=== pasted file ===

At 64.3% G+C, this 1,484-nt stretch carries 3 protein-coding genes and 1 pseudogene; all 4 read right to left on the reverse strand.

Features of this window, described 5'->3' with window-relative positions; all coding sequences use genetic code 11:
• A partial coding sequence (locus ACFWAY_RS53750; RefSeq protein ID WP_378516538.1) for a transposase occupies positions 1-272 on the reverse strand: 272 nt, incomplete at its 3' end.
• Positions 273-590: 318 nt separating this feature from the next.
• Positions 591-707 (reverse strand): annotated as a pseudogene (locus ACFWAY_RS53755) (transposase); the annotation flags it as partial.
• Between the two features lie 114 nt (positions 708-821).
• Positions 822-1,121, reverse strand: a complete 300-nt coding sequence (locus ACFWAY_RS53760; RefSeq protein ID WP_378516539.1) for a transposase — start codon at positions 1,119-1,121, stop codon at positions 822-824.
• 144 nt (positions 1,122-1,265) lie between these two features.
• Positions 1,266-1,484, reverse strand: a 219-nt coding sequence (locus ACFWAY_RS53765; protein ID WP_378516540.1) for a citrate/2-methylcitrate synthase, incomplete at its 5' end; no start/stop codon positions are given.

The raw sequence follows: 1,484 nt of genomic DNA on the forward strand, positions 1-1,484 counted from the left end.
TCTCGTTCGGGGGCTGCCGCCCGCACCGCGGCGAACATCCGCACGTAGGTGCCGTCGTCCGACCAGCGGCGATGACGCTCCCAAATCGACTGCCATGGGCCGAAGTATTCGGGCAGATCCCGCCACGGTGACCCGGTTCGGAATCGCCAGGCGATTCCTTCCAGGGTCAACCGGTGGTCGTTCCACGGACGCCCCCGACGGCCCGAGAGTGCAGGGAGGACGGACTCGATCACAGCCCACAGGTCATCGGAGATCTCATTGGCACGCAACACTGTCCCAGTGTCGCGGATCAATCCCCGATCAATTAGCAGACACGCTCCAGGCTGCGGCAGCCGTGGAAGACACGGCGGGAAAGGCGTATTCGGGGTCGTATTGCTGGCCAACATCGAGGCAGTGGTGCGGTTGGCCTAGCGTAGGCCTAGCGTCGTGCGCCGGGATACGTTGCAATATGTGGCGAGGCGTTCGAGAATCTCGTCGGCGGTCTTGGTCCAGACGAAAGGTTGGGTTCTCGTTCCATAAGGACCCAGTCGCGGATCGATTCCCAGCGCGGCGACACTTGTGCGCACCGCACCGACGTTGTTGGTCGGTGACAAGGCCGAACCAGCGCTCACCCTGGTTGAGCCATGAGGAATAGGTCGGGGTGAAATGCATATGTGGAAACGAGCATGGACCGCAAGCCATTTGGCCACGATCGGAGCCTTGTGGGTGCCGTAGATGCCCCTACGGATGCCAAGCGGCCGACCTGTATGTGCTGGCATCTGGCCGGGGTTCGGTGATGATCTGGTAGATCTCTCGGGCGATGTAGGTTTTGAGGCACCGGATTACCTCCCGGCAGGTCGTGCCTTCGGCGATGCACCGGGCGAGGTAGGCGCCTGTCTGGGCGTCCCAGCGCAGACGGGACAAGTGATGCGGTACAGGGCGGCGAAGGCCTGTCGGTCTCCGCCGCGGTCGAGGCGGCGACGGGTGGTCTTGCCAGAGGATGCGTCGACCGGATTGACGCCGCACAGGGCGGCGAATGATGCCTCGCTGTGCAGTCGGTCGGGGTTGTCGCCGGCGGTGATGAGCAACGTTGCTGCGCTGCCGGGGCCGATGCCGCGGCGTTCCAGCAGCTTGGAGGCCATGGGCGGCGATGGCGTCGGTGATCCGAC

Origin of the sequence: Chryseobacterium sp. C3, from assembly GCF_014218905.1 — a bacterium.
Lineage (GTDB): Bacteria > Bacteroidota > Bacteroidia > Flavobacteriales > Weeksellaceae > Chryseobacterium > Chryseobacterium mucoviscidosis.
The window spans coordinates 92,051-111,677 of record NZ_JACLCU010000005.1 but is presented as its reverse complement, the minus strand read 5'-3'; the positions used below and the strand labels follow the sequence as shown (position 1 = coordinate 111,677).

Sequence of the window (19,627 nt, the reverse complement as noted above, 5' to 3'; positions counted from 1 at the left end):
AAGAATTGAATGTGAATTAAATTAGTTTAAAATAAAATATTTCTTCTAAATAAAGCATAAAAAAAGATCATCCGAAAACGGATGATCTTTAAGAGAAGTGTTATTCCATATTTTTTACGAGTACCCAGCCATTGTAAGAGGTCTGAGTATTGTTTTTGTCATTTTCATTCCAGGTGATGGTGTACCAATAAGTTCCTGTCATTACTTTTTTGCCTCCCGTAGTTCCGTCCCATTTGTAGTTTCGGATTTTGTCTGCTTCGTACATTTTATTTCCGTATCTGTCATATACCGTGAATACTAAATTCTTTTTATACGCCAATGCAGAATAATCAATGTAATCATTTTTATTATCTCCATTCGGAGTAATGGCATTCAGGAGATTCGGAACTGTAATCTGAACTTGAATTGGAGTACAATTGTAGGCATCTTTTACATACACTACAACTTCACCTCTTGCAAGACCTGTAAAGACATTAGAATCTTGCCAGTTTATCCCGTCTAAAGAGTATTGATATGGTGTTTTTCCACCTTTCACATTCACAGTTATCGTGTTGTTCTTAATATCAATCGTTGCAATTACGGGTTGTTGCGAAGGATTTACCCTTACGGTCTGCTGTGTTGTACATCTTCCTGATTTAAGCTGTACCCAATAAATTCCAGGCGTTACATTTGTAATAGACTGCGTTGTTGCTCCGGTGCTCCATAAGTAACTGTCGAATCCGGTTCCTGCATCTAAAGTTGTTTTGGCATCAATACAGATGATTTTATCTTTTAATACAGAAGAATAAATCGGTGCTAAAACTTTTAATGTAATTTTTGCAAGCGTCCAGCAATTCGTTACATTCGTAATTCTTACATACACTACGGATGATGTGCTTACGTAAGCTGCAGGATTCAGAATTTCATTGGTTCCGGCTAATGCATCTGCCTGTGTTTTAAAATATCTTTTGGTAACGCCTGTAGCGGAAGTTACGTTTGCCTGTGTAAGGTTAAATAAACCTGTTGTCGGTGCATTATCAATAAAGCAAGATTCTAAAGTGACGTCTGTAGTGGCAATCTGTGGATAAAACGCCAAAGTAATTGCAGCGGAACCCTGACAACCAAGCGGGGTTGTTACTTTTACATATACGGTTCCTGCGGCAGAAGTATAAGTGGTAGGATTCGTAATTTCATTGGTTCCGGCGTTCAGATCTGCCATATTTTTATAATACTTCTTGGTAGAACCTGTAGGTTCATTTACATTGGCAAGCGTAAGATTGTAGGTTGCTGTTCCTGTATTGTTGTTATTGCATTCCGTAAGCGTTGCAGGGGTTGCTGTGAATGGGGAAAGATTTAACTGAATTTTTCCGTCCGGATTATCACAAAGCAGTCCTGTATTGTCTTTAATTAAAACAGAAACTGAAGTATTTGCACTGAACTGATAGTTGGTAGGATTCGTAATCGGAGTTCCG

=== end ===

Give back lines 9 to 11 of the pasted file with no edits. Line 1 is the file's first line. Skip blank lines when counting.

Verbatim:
• Positions 1,266-1,484, reverse strand: a 219-nt coding sequence (locus ACFWAY_RS53765; protein ID WP_378516540.1) for a citrate/2-methylcitrate synthase, incomplete at its 5' end; no start/stop codon positions are given.

The raw sequence follows: 1,484 nt of genomic DNA on the forward strand, positions 1-1,484 counted from the left end.
TCTCGTTCGGGGGCTGCCGCCCGCACCGCGGCGAACATCCGCACGTAGGTGCCGTCGTCCGACCAGCGGCGATGACGCTCCCAAATCGACTGCCATGGGCCGAAGTATTCGGGCAGATCCCGCCACGGTGACCCGGTTCGGAATCGCCAGGCGATTCCTTCCAGGGTCAACCGGTGGTCGTTCCACGGACGCCCCCGACGGCCCGAGAGTGCAGGGAGGACGGACTCGATCACAGCCCACAGGTCATCGGAGATCTCATTGGCACGCAACACTGTCCCAGTGTCGCGGATCAATCCCCGATCAATTAGCAGACACGCTCCAGGCTGCGGCAGCCGTGGAAGACACGGCGGGAAAGGCGTATTCGGGGTCGTATTGCTGGCCAACATCGAGGCAGTGGTGCGGTTGGCCTAGCGTAGGCCTAGCGTCGTGCGCCGGGATACGTTGCAATATGTGGCGAGGCGTTCGAGAATCTCGTCGGCGGTCTTGGTCCAGACGAAAGGTTGGGTTCTCGTTCCATAAGGACCCAGTCGCGGATCGATTCCCAGCGCGGCGACACTTGTGCGCACCGCACCGACGTTGTTGGTCGGTGACAAGGCCGAACCAGCGCTCACCCTGGTTGAGCCATGAGGAATAGGTCGGGGTGAAATGCATATGTGGAAACGAGCATGGACCGCAAGCCATTTGGCCACGATCGGAGCCTTGTGGGTGCCGTAGATGCCCCTACGGATGCCAAGCGGCCGACCTGTATGTGCTGGCATCTGGCCGGGGTTCGGTGATGATCTGGTAGATCTCTCGGGCGATGTAGGTTTTGAGGCACCGGATTACCTCCCGGCAGGTCGTGCCTTCGGCGATGCACCGGGCGAGGTAGGCGCCTGTCTGGGCGTCCCAGCGCAGACGGGACAAGTGATGCGGTACAGGGCGGCGAAGGCCTGTCGGTCTCCGCCGCGGTCGAGGCGGCGACGGGTGGTCTTGCCAGAGGATGCGTCGACCGGATTGACGCCGCACAGGGCGGCGAATGATGCCTCGCTGTGCAGTCGGTCGGGGTTGTCGCCGGCGGTGATGAGCAACGTTGCTGCGCTGCCGGGGCCGATGCCGCGGCGTTCCAGCAGCTTGGAGGCCATGGGCGGCGATGGCGTCGGTGATCCGAC